As shown in FIG. 5, band 45 consists of radially outer surface 46, and ledge 40, extending to a radially inner surface 48. In use, surface 46 overlies female socket 30 while surface 48 overlies male ball 32.
FIG. 6 shows a second embodiment clamp 50 which is formed of two semi-cylindrical members 52 connected by two spaced bolts 54. Bolts 54 are tightened to draw member 52 together to secure adjacent links 26 together.
As shown in FIG. 7, a ledge 59, similar to ledge 40, abuts an axially forwardmost edge 42 of female socket 30. As also shown, a radially inner surface 55 overlies a portion of female socket 30 while a radially inner surface 56 overlies a portion of male ball 32. This ensures that clamp 50 is properly aligned on adjacent links 26.
As also shown in FIG. 7, extension 36 from male ball 32 has a portion 57 which is received within extension 34. An end 58 of portion 57 is spaced a minimal axial distance from female socket 30 such that there is clearance for a male ball 32 to pivot in female socket 30 as described with reference to FIG. 3.
As shown in FIG. 8, the cylindrical clamp is tightened together by tightening two spaced bolts 54.
FIG. 9 shows a second embodiment link 60. Male ball 62 is formed with a stepped aperture with radially greater aperture portion 64 and radially smaller aperture portion 66. A circumferential groove 68 is formed in aperture portion 64. Female socket 70 is formed with an extension 72 having portion 74 received within aperture portion 64. A bead 76 extends radially outwardly of portion 74, and into groove 68 to secure male ball 62 on extension 72.
Preferably, portion 74 is inserted into aperture portion 64, and bead 76 is then deformed into groove 68. An adhesive may also be used to secure male ball 62 on portion 74.
Although the male ball is disclosed as having a greater wall thickness than the female socket, this is not necessarily required. As an alternative, the male ball may simply be formed of a harder material than the female socket. The inventive features of this invention extend to any ball jointed link system wherein a link with a central aperture has male and female members, and wherein one of the male and female members is more resistant to radially inward deformation than the other. In one embodiment, the female socket was formed of aluminum, with the male ball formed of a hardened aluminum.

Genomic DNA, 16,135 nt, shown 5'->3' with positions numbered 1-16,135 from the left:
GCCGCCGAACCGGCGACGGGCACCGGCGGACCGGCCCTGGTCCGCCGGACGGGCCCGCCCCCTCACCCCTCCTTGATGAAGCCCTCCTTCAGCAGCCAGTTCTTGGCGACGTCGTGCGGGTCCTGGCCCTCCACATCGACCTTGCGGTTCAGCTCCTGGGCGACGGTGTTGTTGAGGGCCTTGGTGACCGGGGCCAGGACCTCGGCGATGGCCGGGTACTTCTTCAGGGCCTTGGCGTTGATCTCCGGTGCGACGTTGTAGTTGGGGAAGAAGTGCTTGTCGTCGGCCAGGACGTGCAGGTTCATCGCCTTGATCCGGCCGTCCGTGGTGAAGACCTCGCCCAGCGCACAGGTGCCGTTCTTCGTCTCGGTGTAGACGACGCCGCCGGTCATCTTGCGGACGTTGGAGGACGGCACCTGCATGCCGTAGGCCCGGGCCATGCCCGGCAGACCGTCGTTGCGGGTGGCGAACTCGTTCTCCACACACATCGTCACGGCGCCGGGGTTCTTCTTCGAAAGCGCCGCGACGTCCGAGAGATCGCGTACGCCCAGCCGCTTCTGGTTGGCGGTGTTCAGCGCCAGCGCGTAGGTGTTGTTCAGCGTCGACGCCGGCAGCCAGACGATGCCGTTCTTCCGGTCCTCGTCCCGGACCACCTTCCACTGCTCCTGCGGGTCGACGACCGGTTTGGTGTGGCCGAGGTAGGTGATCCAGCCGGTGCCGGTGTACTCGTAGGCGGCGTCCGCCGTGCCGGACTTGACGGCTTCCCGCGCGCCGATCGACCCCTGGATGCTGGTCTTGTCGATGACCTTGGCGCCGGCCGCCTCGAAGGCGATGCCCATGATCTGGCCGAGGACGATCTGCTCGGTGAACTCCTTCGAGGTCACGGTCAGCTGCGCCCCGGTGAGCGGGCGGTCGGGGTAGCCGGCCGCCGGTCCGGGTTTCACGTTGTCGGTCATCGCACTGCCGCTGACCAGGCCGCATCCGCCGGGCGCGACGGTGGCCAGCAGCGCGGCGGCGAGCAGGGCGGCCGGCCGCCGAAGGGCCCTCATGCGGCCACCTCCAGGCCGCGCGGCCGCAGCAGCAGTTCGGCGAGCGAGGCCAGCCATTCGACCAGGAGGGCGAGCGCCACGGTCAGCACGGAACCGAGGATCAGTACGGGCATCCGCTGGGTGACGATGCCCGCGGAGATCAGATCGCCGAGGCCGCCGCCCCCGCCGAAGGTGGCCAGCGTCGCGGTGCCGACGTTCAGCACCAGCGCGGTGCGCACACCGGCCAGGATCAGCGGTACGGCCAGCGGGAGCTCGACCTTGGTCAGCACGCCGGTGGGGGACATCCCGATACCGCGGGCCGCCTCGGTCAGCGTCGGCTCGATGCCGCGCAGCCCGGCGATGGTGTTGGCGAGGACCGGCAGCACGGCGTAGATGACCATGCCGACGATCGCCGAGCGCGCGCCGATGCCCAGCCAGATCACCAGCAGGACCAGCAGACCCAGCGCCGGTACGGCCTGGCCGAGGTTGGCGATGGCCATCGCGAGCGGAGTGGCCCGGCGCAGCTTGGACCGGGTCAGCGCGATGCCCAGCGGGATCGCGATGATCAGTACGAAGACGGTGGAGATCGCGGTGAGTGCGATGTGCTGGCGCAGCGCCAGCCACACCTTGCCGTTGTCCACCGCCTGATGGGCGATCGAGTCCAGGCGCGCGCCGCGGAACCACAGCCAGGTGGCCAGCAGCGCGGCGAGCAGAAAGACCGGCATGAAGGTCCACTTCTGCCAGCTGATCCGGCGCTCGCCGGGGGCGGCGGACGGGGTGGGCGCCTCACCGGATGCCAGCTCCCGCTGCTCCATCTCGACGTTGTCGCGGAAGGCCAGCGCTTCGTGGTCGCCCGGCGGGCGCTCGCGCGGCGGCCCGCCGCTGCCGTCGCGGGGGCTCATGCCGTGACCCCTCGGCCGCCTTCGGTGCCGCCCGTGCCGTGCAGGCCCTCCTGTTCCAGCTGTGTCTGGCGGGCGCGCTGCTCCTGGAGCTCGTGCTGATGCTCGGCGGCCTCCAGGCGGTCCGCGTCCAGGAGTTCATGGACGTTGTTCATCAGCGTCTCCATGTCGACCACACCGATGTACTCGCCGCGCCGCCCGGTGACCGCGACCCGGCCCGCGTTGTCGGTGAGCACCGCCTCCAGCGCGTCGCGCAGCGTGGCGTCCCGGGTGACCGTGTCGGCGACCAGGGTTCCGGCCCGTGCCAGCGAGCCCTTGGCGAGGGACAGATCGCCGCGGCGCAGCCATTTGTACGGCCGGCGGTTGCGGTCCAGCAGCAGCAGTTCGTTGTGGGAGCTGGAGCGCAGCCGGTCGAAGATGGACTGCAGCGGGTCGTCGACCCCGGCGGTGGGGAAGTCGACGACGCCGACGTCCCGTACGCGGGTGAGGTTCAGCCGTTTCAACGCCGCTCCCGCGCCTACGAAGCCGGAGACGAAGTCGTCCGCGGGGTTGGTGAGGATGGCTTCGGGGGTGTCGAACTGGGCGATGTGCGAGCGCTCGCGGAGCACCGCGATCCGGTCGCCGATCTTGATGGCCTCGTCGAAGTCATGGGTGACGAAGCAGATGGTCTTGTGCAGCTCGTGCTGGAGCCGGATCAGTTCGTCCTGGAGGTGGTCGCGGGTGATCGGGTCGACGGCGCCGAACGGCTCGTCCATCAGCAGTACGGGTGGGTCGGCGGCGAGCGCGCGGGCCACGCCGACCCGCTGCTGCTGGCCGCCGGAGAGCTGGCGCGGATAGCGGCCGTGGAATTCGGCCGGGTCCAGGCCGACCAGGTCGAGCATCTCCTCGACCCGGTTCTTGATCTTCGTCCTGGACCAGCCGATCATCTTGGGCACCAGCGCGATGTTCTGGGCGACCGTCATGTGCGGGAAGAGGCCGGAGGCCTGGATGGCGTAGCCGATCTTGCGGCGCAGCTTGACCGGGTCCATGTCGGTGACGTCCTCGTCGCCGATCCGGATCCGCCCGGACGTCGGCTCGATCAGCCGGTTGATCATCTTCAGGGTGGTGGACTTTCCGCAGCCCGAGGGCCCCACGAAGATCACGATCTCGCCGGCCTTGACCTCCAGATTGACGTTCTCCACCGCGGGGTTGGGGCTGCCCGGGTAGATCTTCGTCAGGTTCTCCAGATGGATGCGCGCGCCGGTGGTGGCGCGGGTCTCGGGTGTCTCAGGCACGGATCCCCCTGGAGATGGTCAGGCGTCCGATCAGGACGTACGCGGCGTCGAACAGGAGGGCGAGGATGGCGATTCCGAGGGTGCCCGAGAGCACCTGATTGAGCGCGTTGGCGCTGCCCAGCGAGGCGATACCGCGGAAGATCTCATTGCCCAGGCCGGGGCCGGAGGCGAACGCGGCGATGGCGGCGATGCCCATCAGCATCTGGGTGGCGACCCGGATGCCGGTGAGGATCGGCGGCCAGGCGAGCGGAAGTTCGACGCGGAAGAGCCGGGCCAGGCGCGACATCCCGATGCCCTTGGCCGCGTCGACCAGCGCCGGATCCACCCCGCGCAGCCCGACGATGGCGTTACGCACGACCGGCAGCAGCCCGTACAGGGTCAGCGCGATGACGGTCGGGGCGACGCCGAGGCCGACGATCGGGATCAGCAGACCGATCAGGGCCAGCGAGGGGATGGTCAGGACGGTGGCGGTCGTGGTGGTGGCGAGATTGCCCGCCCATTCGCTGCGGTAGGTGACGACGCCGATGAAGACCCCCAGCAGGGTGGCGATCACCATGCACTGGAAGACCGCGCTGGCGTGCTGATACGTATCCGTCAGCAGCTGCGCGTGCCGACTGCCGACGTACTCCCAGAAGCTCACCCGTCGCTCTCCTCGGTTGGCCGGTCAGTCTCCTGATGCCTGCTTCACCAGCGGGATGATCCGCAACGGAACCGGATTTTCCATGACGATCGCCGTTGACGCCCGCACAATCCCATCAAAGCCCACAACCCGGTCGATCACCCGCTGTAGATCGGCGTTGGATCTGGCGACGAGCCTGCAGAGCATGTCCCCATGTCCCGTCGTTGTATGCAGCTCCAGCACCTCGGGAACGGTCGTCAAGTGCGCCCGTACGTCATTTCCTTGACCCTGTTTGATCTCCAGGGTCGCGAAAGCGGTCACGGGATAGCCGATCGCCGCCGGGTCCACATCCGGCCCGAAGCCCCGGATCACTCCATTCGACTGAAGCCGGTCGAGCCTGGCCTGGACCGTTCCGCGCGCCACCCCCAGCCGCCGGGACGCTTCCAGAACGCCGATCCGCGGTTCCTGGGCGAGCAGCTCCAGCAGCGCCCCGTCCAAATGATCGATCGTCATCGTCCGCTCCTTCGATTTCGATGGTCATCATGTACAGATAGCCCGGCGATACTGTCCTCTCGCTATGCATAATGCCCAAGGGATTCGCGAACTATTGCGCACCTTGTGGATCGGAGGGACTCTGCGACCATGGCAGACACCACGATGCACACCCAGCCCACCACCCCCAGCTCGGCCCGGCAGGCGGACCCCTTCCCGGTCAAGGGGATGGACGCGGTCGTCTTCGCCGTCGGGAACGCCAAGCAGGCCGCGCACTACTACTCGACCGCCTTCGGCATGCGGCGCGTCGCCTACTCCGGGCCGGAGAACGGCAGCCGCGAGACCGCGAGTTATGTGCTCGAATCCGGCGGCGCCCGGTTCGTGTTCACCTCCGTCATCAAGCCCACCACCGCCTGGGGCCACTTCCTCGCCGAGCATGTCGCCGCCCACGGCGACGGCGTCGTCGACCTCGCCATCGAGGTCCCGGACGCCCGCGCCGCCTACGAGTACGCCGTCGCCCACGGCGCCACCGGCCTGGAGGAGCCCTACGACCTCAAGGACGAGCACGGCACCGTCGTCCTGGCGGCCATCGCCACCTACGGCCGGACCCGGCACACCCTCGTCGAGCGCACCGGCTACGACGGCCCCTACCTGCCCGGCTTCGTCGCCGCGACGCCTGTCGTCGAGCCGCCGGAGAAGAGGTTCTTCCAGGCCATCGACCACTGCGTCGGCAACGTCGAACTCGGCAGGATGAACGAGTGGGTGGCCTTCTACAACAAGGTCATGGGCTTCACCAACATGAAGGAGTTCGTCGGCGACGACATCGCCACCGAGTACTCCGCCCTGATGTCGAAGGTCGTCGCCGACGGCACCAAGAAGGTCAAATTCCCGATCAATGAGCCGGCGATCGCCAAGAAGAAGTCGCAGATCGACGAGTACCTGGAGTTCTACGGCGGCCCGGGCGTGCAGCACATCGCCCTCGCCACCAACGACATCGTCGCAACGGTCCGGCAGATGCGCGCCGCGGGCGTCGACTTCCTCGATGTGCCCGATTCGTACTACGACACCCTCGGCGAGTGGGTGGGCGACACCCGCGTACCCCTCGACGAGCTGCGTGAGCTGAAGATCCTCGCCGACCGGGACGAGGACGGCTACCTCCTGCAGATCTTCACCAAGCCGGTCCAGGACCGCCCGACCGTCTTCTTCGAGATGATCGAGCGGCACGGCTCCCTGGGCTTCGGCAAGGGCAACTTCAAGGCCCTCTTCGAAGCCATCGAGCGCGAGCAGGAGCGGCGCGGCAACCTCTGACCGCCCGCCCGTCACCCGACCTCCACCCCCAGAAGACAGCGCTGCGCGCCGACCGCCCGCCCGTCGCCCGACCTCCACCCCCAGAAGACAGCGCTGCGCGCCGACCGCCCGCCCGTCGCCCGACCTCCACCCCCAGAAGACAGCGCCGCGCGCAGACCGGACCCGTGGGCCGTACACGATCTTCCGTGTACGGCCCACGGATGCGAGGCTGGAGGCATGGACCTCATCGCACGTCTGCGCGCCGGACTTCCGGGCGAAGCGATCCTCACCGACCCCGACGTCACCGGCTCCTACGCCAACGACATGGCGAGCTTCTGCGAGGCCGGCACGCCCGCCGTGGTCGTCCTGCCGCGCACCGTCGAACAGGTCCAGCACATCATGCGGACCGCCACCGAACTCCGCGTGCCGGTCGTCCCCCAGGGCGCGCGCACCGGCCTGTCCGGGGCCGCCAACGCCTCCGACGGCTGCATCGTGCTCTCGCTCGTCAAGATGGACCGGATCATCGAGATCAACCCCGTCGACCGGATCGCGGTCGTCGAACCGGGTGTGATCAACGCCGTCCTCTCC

Preferred embodiments of the present invention have been disclosed, however, a worker of ordinary skill in the art would recognize that certain modifications would come within the scope of this invention. For that reason, the following claims should be studied in order to determine the true scope and content of this invention.
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|U.S. Classification||403/56, 285/184, 403/373, 248/288.51, 403/90|
|International Classification||B25J17/02, F16C11/10, B25J9/06, F16M11/14|
|Cooperative Classification||Y10T403/32311, Y10T403/32032, Y10T403/7062, B25J17/0275, F16C11/106, F16M13/02, F16M11/2078, F16M2200/022, B25J9/06, F16M11/14, F21V21/29|
|European Classification||F16M13/02, B25J17/02F3, F16M11/20A3E, B25J9/06, F16C11/10B2, F16M11/14|
|Jul 10, 1998||AS||Assignment|
Owner name: FLEET CAPITAL CORPORATION, WISCONSIN
Free format text: SECURITY AGREEMENT;ASSIGNOR:SYRON ENGINEERING & MANUFACTURING, LLC;REEL/FRAME:009279/0769
Effective date: 19980603
|Feb 22, 2000||AS||Assignment|
|Oct 18, 2002||AS||Assignment|
Owner name: SYRON ENGINEERING & MANFACTURING, LLC, MICHIGAN
Free format text: RELEASE OF SECURITY AGREEMENT;ASSIGNOR:FLEET CAPITAL CORPORATION;REEL/FRAME:013392/0635
Effective date: 20020924
Owner name: BANK ONE, N.A., MICHIGAN
Free format text: SECURITY INTEREST;ASSIGNOR:SYRON ENGINEERING & MANUFACTURING, LLC;REEL/FRAME:013392/0600
Effective date: 20020925
|Dec 18, 2002||FPAY||Fee payment|
Year of fee payment: 4
|Apr 24, 2007||SULP||Surcharge for late payment|
Year of fee payment: 7
|Apr 24, 2007||FPAY||Fee payment|
Year of fee payment: 8
|Dec 16, 2010||FPAY||Fee payment|
Year of fee payment: 12